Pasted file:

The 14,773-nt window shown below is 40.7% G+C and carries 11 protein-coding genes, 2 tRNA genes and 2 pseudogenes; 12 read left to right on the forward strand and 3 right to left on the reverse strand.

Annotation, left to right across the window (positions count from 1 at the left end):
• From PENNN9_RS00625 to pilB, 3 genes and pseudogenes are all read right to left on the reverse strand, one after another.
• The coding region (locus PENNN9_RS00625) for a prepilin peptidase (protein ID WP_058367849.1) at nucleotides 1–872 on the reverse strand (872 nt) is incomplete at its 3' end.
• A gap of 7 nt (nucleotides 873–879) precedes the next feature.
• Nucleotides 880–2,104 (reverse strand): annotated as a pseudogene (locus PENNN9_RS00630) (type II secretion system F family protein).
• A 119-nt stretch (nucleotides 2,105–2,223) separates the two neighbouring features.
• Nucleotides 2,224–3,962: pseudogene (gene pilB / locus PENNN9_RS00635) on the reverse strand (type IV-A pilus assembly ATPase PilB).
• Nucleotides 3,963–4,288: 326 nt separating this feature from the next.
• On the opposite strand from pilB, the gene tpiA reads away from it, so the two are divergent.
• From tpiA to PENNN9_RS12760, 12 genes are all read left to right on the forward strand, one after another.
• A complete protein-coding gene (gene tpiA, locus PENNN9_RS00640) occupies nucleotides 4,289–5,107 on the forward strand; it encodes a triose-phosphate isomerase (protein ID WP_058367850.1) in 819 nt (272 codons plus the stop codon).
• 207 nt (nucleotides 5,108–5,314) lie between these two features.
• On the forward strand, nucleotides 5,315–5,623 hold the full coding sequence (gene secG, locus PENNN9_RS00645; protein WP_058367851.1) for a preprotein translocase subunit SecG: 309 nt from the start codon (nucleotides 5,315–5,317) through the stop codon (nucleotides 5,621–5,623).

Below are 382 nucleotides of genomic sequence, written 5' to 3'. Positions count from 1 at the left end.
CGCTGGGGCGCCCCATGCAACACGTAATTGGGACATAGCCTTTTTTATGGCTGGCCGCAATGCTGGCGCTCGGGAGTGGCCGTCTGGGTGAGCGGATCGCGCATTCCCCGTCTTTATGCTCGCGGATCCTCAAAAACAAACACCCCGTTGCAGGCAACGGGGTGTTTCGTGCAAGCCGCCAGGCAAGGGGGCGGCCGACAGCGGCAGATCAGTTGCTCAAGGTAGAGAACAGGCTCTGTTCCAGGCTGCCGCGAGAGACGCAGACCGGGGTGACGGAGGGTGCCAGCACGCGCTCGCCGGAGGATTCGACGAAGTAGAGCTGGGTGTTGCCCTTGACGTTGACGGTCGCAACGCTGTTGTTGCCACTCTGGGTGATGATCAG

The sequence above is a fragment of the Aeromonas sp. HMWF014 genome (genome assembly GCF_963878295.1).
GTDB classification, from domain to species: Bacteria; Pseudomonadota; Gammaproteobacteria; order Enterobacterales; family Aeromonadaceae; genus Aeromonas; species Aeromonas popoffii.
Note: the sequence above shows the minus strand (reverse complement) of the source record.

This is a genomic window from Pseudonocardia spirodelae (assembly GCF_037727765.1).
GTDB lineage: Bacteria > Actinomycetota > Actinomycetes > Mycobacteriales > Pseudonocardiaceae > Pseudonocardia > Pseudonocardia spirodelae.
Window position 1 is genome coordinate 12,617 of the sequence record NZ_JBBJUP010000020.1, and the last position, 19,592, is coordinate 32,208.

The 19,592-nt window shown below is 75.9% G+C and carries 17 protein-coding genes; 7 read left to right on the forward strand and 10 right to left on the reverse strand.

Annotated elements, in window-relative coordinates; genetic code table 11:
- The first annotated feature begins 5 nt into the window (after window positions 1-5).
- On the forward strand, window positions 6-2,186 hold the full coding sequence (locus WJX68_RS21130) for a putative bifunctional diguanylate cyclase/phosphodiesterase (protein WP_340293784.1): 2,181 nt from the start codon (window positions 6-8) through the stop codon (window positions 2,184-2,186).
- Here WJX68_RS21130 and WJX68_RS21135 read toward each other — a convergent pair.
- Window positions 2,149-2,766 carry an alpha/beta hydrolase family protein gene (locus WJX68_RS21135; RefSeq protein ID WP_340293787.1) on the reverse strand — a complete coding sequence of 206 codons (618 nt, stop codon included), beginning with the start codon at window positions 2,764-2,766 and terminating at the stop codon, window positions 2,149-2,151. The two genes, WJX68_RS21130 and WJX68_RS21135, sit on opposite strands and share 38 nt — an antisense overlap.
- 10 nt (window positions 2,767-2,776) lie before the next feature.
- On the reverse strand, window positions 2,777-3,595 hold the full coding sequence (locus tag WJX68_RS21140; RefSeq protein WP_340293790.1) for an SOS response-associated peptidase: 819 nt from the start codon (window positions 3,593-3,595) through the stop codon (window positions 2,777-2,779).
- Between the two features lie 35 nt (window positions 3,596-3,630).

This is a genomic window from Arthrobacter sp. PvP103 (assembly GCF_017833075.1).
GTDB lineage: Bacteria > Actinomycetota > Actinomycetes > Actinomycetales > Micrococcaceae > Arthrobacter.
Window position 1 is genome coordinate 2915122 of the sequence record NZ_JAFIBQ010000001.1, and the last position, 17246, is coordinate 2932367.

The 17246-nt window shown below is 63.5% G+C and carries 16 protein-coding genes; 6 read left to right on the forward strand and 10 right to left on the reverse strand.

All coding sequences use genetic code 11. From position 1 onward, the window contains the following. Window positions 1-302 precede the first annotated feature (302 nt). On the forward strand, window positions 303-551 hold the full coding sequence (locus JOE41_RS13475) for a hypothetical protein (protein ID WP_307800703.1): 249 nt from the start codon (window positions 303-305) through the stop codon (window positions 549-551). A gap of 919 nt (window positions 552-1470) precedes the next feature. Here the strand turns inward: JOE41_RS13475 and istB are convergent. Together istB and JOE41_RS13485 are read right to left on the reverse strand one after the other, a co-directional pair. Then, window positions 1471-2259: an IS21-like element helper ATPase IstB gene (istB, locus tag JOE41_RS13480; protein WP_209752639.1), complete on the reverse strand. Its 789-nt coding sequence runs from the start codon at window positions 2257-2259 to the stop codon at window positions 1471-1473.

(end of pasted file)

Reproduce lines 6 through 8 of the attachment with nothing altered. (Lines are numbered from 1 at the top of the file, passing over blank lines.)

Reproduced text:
• Nucleotides 880–2,104 (reverse strand): annotated as a pseudogene (locus PENNN9_RS00630) (type II secretion system F family protein).
• A 119-nt stretch (nucleotides 2,105–2,223) separates the two neighbouring features.
• Nucleotides 2,224–3,962: pseudogene (gene pilB / locus PENNN9_RS00635) on the reverse strand (type IV-A pilus assembly ATPase PilB).